A small pencil case with some coloured pencils or felt pens and a colouring book or drawing book is a good idea.  The key is to have a bit of a variety and hopefully not encounter the 'I'm boooored' only an hour after take off!

These same games and activities can be used at any time when you need a bit of peace such as in a restaurant, waiting for your luggage, standing in endless queues.  

6. "I'm hungry...."

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I'm sure I hear these two words a hundred times a day and sometimes I just want to feed my child a worm tablet!  When you can, pack fresh fruit or washed and chopped vegetables like carrot or celery sticks.  If you're in a third world country, be meticuloius about washing your food.  Wipe it on a clean cloth or towel.  Other basics like muesli bars or cracker biscuits may not be the healthiest snack but will probably tide them over until you can stop for a decent meal.

In some places in Asia where chopsticks are all that is provided, it is advisable to have a small fork for your child.  Also a small pair of scissors can be handy for cutting up a child's food as somethimes a knife can also be hard to come by.  (To read more about the delights of Asian food, particularly Vietnamese food, visit where nobody knows you)

Street FoodCredit: AGP3

Snacking from street vendors is usually ok for us grown ups but I would guess that most kids would turn up their noses at such fare so having something that they're guaranteed to eat will ease the pain of the hungry kid monster!


7. Handy Things To Pack

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A child needs some comfort and familiarity so one favourite stuffed toy is a good idea.  If you're lucky this should also make going to sleep in strange beds and new places a bit easier.

Whoever made liquid hand sanitiser is a super star!  Pack a small bottle and add some sanitised wipes for scraping that spaghetti off little faces.  Tissues and toilet paper will never go astray either.

Ziplock bags are great for keeping snacks fresh and can be rinsed and reused.  Small plastic containers are handy for taking leftovers home from a restaurant that may not provide a doggy bag or may frown upon such a thing.  Some restaurants actually don't allow it citing health issues!

Older kids can carry their own day pack with a water bottle, snacks, games, waterproof jacket/hat/gloves/towel or whtever else suits the climate that you're in.

Wherever you venture out to for the day, be sure to pack all you can from Tip #5.  Sometimes you never know when that short day out is going to turn into a long one because you've found another view/museum/park/gallery/restaurant.  The kids are still going to get tired.

8.  Safety

Don't underestimate the importance of your personal safety and that of your children when in a foreign land.  Even in harmless situations like a blonde kid in an out of the way Asian town attracting overwhelming attention, you can become distracted and ripe for a pick-pocket.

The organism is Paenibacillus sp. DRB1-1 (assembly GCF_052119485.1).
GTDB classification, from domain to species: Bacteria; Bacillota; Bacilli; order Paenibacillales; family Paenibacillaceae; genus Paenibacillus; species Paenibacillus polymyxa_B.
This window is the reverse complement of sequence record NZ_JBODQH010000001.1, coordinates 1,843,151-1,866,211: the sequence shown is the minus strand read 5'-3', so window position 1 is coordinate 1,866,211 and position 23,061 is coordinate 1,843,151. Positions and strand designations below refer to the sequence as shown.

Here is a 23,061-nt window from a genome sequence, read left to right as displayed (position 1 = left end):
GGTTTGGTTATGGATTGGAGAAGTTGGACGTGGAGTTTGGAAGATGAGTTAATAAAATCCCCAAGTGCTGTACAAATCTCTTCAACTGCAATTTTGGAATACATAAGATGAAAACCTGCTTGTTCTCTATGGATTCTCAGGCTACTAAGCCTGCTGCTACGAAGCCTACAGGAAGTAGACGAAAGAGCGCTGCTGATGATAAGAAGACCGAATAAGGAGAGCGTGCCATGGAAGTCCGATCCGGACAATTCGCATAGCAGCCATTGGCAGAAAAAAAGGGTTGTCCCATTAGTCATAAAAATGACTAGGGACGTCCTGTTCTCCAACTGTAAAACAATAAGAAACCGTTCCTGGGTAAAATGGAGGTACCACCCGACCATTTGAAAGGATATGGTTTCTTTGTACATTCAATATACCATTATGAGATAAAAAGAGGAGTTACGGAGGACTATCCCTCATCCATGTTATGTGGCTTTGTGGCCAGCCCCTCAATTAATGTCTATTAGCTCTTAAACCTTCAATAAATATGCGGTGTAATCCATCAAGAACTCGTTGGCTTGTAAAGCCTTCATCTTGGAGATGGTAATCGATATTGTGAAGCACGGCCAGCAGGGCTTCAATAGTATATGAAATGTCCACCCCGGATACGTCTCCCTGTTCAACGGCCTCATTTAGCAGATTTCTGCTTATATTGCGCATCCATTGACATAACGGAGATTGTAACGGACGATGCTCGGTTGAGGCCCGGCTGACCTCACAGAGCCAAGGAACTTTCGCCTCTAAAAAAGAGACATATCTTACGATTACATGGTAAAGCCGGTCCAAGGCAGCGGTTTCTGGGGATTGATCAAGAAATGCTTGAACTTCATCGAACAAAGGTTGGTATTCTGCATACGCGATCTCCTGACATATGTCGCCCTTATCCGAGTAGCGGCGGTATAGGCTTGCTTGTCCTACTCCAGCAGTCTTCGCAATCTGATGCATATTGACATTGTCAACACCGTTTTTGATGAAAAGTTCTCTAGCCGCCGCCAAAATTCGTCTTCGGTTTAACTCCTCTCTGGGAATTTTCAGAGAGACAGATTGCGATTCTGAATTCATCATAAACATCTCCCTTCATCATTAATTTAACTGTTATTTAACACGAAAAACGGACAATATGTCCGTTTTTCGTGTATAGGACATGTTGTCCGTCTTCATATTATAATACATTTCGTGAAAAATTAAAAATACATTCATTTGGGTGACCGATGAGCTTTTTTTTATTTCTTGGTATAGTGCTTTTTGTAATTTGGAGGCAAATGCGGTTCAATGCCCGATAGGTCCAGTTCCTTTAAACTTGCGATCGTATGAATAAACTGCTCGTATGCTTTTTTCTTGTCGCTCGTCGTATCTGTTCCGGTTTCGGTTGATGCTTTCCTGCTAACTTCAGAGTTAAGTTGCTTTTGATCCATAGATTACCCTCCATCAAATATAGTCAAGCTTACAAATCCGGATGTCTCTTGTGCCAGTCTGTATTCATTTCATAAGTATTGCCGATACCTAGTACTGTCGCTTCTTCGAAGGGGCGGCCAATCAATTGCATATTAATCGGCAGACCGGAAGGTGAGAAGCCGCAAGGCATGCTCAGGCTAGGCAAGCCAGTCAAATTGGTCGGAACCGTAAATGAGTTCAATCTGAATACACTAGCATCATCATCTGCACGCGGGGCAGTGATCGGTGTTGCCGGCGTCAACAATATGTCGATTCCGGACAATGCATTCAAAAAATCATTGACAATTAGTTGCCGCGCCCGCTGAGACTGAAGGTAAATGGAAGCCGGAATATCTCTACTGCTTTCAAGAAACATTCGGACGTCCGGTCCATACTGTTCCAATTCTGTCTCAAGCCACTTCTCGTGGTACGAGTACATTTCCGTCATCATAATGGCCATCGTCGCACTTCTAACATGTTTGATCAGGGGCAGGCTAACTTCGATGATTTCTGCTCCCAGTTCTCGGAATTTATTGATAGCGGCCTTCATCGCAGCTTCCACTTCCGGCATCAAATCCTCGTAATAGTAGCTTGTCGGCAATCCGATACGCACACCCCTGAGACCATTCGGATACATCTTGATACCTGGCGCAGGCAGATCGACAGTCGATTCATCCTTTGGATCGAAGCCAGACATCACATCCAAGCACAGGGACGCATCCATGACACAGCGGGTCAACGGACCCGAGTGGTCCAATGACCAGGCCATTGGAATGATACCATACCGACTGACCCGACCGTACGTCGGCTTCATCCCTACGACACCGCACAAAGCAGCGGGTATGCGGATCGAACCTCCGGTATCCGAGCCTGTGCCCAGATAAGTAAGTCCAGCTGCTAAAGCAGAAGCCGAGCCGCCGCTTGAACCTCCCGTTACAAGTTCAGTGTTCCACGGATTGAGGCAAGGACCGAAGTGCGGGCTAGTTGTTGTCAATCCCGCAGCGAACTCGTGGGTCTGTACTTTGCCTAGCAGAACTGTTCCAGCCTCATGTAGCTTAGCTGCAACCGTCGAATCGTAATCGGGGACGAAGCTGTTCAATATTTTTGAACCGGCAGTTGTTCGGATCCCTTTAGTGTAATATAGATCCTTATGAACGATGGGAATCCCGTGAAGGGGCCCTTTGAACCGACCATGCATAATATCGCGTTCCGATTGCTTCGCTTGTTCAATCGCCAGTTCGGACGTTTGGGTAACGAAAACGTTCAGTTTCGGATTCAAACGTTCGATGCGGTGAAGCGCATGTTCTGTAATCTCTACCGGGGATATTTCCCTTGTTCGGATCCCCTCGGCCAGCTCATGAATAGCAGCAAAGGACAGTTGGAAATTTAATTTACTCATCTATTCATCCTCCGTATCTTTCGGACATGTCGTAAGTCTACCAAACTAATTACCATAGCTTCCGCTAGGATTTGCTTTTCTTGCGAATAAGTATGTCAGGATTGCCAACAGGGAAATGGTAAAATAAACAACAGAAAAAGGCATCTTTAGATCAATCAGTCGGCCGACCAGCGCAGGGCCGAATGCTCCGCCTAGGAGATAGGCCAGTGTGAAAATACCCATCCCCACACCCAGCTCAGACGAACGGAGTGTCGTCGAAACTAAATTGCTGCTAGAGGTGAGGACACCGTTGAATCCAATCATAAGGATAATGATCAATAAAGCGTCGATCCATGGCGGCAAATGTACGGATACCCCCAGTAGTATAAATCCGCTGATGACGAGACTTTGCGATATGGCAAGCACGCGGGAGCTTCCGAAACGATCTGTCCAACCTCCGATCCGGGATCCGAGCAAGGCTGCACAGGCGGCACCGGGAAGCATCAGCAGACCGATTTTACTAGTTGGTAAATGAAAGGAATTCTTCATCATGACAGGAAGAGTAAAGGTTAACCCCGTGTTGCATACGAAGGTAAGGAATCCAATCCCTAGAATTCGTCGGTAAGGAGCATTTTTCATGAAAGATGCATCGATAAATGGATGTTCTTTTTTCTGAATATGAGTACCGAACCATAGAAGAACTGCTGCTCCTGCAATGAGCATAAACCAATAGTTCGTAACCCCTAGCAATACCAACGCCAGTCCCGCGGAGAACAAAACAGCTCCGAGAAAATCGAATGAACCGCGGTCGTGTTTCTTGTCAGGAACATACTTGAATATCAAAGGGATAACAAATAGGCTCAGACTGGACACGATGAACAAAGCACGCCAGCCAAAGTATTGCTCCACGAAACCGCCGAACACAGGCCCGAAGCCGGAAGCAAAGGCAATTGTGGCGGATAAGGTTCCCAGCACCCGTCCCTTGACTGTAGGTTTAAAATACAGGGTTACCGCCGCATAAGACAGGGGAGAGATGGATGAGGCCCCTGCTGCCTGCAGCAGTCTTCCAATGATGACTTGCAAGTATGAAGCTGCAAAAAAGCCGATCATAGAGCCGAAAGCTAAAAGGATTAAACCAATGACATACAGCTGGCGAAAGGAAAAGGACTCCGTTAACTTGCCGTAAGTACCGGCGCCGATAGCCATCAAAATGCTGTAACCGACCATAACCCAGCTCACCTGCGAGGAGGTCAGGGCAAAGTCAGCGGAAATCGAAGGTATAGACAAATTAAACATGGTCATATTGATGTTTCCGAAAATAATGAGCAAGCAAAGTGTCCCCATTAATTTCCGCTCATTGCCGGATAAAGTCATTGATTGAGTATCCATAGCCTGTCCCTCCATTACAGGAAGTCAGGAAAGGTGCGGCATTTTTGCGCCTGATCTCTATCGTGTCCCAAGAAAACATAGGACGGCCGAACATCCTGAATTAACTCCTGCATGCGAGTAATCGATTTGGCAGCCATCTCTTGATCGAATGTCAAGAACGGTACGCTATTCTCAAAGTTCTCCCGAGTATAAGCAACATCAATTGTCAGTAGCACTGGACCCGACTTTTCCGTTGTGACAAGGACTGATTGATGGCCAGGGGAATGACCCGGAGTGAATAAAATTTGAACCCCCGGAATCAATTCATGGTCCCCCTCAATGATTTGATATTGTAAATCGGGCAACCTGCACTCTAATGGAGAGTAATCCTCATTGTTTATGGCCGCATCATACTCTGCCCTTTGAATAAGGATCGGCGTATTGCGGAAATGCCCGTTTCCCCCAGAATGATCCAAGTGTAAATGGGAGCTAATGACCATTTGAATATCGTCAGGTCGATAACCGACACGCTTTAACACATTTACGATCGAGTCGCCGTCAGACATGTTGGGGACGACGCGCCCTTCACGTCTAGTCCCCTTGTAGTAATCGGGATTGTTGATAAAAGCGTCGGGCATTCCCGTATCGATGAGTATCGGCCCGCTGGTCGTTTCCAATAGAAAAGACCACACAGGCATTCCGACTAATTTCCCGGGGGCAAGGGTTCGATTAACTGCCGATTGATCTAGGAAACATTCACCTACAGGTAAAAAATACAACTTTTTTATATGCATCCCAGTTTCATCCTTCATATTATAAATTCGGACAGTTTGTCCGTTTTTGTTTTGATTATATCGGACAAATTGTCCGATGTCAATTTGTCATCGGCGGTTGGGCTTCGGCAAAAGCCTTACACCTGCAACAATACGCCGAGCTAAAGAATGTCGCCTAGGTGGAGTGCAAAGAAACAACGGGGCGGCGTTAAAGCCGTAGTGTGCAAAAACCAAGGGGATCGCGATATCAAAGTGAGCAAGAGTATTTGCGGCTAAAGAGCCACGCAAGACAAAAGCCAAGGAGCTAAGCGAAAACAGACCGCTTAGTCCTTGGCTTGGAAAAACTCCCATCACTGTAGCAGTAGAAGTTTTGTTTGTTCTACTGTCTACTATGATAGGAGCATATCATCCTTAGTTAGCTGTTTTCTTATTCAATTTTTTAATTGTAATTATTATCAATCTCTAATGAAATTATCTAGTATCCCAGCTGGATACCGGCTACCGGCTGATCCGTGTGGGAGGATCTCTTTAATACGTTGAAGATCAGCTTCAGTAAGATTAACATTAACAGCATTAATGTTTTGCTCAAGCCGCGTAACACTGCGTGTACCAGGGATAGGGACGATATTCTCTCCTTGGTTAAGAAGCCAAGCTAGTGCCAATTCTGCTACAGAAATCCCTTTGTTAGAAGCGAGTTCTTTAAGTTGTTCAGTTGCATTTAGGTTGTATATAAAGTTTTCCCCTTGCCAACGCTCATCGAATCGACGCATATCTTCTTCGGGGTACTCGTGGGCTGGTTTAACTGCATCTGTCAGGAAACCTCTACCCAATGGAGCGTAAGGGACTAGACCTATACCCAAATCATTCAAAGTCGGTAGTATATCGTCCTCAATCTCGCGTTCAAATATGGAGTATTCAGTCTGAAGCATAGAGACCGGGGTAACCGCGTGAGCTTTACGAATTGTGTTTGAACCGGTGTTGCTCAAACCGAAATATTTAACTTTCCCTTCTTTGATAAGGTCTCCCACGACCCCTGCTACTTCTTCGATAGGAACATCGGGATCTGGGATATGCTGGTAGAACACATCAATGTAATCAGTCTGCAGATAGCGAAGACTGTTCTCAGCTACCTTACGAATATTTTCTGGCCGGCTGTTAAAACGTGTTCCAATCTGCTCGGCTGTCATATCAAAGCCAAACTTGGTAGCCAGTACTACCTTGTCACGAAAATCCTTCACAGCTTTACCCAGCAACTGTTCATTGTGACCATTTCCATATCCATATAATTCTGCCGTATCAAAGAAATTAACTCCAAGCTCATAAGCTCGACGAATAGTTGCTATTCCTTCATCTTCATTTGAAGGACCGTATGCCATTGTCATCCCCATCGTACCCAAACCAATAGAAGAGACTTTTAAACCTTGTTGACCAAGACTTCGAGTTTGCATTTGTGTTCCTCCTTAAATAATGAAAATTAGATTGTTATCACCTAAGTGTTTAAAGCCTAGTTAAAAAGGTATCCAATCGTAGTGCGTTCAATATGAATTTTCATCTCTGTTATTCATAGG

Always keep your wits about you and be aware of your immediate surroundings.  Know where the police station is and know the relevant emergency telephone numbers.

Don't carry huge amounts of cash on you, especially in countries where a trip to the ATM makes you a millionaire.  Withdraw smaller amounts or store it in various places on your person rather than all in one wallet or bag.

If your child is of walking age, an excellent idea is to have them wear an under the clothing, flat style bag containing information such as their name, date of birth, your telephone number, hotel address, blood type, allergies, etc.  This could become essential information in the event of an accident or that you become seperated from your child in a crowd.  Another good idea is to write your cell phone number in marker pen on your child's arm.  Don't worry, it will come off with a good scrub!

9. Let's Negotiate

The kids will go mental if you insist they learn about EVERY impressionist artist to come out of France or EVERY Nobel Peace Prize winner that once lived in Berlin.  Try some negotiation tactics and trade a museum for a park or a gallery for a day at the beach.

After all, the whole family is on holiday and the idea is to....

10. Have Fun!

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Involve your children in the daily planning once you're on your vacation.  This will give them a sense of empowerment and importance.  Allowing them some of their own money to do with as they please (within reason of course) will also add to their feeling of importance.

Remember that your work will still be there on your return home, so turn off the phone/pager/email updates or whatever it is you have that ties you to your job and enjoy your precious family time.